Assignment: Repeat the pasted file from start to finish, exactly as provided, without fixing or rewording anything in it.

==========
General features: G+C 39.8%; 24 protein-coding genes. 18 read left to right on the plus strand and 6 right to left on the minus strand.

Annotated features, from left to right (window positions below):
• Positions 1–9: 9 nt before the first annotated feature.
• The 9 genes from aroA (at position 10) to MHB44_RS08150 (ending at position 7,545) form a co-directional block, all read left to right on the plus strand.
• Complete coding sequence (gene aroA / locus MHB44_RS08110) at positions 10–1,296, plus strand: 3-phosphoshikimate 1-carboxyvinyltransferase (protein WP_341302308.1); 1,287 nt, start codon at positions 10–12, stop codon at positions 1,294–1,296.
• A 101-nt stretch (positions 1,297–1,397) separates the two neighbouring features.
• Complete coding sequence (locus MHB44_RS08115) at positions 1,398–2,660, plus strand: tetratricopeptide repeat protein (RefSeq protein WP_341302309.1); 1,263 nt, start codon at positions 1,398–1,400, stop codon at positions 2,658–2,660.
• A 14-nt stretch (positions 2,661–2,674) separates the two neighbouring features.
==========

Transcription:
General features: G+C 39.8%; 24 protein-coding genes. 18 read left to right on the plus strand and 6 right to left on the minus strand.

Annotated features, from left to right (window positions below):
• Positions 1–9: 9 nt before the first annotated feature.
• The 9 genes from aroA (at position 10) to MHB44_RS08150 (ending at position 7,545) form a co-directional block, all read left to right on the plus strand.
• Complete coding sequence (gene aroA / locus MHB44_RS08110) at positions 10–1,296, plus strand: 3-phosphoshikimate 1-carboxyvinyltransferase (protein WP_341302308.1); 1,287 nt, start codon at positions 10–12, stop codon at positions 1,294–1,296.
• A 101-nt stretch (positions 1,297–1,397) separates the two neighbouring features.
• Complete coding sequence (locus MHB44_RS08115) at positions 1,398–2,660, plus strand: tetratricopeptide repeat protein (RefSeq protein WP_341302309.1); 1,263 nt, start codon at positions 1,398–1,400, stop codon at positions 2,658–2,660.
• A 14-nt stretch (positions 2,661–2,674) separates the two neighbouring features.